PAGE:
Ursula lifted her snout to look at the mountain. The meadowed foothills she stood in were dotted with poppy and primrose and cranesbill and cowslip, an explosion of color and scent in the late spring sun, the long grass tickling her paws and her hind legs; above that the forested slopes, birch and rowan and willow and alder rising into needle-pines and gray firs; above that the snowline, ice and rock and brutal winds.
And above that, at the top, God; and with God, the answer Ursula had traveled so far for: what kind of bear am I meant to be?
She shouldered her bonesack and walked on.
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This story is the most naked attempt I've ever made to appeal to an editorial team. The bears are for Aidan. The badgers are for Elise. And there should have been dinosaurs for Rachael, but the raptors kept eating everyone so it had to be conversations with God instead. And then, having set out to write a story for three other people, I got to the end of the first draft and looked back at Ursula Bear and realised oh, whoops, I've actually written this story for me. That is me. I am that bear.
I am (as I write this) 33 years old, and I still don't really know who I should be. My wife will often remark on how much I change around other people, moulding myself around what I think they expect me to be. I don't mean to, it's not conscious, I just... want people to like me. (I'm a writer: the crippling self-confidence issues and overwhelming need for validation are part of the territory for most of us, I suspect.)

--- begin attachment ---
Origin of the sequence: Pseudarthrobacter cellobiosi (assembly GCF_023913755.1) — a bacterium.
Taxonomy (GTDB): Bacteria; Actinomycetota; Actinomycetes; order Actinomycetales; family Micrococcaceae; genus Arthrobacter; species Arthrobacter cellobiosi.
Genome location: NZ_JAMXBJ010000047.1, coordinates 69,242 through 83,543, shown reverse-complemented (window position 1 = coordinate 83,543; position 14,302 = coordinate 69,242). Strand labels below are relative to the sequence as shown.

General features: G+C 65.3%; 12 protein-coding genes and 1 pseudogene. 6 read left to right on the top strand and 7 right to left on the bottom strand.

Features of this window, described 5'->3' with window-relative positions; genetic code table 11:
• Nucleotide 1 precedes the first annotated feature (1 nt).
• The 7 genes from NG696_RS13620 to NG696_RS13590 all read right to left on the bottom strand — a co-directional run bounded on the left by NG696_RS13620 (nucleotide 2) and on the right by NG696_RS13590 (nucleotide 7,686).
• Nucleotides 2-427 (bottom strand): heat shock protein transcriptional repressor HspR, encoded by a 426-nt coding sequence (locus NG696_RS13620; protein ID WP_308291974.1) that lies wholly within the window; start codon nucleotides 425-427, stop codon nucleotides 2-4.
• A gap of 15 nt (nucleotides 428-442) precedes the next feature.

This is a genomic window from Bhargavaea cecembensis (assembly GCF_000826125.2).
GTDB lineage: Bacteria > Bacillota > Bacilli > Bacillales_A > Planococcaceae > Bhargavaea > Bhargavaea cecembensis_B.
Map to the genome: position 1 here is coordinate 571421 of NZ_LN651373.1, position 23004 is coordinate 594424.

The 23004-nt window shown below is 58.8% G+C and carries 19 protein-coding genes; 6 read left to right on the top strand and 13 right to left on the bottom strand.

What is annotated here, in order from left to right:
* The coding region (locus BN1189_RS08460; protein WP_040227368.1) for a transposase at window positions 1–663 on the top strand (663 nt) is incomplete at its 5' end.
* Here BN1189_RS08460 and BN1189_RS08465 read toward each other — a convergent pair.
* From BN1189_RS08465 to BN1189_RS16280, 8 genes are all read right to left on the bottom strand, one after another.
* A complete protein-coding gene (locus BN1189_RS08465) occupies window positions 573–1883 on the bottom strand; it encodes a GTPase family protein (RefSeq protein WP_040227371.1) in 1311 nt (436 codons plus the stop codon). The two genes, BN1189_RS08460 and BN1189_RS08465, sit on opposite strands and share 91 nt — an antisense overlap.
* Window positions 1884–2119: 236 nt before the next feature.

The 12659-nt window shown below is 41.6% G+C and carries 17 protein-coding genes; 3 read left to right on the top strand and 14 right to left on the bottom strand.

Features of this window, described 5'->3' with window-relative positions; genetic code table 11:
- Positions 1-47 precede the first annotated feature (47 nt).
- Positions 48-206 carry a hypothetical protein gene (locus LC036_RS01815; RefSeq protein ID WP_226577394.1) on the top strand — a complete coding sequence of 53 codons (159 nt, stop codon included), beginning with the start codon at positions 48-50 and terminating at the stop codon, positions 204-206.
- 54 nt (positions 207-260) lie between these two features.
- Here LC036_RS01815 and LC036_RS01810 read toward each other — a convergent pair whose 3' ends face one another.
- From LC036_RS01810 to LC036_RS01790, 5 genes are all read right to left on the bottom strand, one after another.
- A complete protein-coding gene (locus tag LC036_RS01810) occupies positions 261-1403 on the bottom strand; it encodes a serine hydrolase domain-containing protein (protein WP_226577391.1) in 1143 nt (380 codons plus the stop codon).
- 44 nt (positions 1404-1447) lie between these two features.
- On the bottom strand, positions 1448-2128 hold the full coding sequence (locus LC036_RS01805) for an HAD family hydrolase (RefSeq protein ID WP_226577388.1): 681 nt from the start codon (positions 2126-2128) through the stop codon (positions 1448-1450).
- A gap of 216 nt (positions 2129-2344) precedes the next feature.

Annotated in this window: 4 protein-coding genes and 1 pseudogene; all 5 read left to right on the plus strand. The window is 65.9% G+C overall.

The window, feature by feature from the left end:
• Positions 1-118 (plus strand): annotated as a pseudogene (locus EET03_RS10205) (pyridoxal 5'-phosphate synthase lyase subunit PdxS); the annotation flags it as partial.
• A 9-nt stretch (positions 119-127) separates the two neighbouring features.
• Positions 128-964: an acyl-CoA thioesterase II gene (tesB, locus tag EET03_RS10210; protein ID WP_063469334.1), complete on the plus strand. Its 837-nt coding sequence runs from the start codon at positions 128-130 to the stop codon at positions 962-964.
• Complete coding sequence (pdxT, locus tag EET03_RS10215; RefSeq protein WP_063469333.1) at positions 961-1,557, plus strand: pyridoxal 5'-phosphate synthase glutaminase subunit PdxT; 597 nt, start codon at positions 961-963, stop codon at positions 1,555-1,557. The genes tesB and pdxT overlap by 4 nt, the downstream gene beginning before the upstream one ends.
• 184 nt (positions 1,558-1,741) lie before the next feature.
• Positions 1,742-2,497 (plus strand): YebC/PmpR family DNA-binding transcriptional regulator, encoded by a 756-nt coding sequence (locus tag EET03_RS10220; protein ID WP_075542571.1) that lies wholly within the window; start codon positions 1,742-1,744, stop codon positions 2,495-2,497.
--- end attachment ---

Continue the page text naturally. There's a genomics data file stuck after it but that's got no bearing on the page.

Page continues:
The romantic, artistic thing here would be to say this story finally healed me: that it gave me answers, and peace with myself. Would that it were so easy. But it's the one story I've written where I can most clearly hear that I'm having words with myself. It seems like everything is painted in certainty these days, with no space left for doubt and questions, and I don't think that's a healthy aspiration to have. I think it's okay to not be sure yet, to wait for answers down the road, to not be ready for those answers. None of us are born knowing everything. I doubt any of us die knowing everything. So there must be--will be--gaps where we have to say, "I don't know yet". And that's okay, right? That's not failure. That's just an admission you're not done growing as a person. I hope I'm never done growing as a person, to be honest. It sounds a very dull place to arrive at.
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